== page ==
A Department for Environment, Food and Rural Affairs (Defra) spokesperson said: “Livestock-Associated MRSA is not the same as MRSA strains that can cause healthcare-associated infections and if meat is handled and prepared properly, the risk to people is low.
“Defra and the National Pig Association recommend that pigs imported to Britain are screened for LA-MRSA. The Government is currently reviewing options for surveillance, which will be proportionate to the very low health risk posed by Livestock-Associated MRSA.
“Tackling resistance to antibiotics is one of the Government’s top priorities. We are already making good progress in the UK and have set out a clear commitment to significantly reduce the level of antibiotic use in livestock.”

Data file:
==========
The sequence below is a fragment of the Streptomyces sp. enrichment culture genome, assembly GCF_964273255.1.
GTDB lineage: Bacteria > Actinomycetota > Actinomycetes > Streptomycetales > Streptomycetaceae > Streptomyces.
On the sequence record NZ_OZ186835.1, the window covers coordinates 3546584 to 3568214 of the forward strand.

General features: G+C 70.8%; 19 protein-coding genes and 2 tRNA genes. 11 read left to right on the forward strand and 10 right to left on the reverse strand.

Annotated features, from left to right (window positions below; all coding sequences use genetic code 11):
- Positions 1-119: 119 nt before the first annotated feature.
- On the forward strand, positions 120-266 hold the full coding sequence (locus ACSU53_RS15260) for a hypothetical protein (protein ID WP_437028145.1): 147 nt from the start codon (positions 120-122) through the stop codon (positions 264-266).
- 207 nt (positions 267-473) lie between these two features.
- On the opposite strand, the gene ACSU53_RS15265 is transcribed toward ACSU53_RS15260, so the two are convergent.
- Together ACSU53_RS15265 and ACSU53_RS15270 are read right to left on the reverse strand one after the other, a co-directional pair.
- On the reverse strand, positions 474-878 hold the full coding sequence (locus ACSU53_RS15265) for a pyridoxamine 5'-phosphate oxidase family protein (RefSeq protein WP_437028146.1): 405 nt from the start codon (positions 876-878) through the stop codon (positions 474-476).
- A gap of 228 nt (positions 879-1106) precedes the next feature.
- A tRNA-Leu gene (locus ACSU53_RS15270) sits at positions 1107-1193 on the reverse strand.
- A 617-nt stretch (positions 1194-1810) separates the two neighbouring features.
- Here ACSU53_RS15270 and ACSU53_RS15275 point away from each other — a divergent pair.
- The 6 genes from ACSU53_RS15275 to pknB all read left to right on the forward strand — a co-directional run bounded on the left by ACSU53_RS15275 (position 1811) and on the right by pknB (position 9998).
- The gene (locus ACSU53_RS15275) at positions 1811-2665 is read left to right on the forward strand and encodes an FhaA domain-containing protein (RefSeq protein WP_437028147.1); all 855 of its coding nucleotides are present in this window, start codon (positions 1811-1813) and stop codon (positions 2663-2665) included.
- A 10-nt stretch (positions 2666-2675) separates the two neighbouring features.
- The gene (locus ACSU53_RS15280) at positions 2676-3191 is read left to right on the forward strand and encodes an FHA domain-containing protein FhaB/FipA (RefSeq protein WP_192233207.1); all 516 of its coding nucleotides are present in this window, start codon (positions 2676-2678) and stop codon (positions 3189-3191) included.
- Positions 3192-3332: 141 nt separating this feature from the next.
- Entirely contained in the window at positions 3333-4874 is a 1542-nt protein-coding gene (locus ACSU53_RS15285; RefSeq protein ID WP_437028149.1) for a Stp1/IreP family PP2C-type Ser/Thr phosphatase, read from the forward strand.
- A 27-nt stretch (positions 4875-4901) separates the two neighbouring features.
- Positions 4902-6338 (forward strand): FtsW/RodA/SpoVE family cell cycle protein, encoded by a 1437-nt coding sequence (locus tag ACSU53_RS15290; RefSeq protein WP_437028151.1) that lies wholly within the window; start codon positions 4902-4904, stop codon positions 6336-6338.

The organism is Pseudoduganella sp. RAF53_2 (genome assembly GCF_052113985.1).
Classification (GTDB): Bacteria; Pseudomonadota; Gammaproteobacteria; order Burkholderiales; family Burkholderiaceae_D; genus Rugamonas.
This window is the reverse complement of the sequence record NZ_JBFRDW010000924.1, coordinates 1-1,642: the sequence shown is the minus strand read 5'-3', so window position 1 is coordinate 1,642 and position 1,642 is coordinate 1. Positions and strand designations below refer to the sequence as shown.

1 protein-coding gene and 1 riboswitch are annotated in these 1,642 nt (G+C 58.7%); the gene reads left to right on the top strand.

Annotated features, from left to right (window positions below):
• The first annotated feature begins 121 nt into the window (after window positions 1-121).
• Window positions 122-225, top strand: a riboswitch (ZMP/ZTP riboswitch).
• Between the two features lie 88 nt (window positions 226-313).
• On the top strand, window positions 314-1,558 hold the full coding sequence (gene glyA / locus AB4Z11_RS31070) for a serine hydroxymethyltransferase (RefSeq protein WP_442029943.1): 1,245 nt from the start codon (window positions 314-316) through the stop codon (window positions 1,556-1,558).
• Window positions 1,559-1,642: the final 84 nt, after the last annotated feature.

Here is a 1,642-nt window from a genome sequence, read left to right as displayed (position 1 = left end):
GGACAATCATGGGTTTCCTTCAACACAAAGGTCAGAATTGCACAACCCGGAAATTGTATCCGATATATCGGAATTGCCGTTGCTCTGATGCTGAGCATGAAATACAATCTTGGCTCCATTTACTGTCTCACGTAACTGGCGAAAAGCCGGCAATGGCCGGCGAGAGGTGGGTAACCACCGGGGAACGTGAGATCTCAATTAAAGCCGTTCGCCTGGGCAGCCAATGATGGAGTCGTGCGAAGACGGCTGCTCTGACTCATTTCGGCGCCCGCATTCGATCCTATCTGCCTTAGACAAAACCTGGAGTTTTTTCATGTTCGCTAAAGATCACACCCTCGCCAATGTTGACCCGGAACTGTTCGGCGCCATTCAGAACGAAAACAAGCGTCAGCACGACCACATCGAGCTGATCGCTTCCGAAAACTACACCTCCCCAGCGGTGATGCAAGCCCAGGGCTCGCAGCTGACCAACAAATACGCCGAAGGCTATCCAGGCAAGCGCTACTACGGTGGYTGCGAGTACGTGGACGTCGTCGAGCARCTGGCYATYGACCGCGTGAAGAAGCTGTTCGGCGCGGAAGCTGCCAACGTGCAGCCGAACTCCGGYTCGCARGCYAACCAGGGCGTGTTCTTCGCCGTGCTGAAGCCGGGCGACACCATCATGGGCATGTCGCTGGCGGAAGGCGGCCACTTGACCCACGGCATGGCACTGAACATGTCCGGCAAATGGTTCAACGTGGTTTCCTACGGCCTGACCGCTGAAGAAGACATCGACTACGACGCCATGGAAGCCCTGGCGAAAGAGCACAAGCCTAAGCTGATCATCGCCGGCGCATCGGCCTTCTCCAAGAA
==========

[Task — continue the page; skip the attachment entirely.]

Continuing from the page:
Zoe Davies of the NPA said: “Presence of resistance to antibiotics in LA-MRSA cannot be directly attributed to malpractice in use of antibiotics in the country where it is detected, since LA-MRSA retains the resistance genes even when the bacteria may not have been exposed to the antibiotic.
She said that Dutch and Danish farms have a high prevalence of LA-MRSA even though significant reductions in antibiotic use in farming have been made.
“There is no specific UK or EU legislation for the control of MRSA in companion animals or livestock. Government is constantly reviewing the range of surveillance and control options available for new and emerging disease situations, including those involving AMR, but clearly such measures must be demonstrably proportionate to the risk to human and animal health. LA-MRSA is considered to be of low risk to public and animal health and it is not a food safety concern.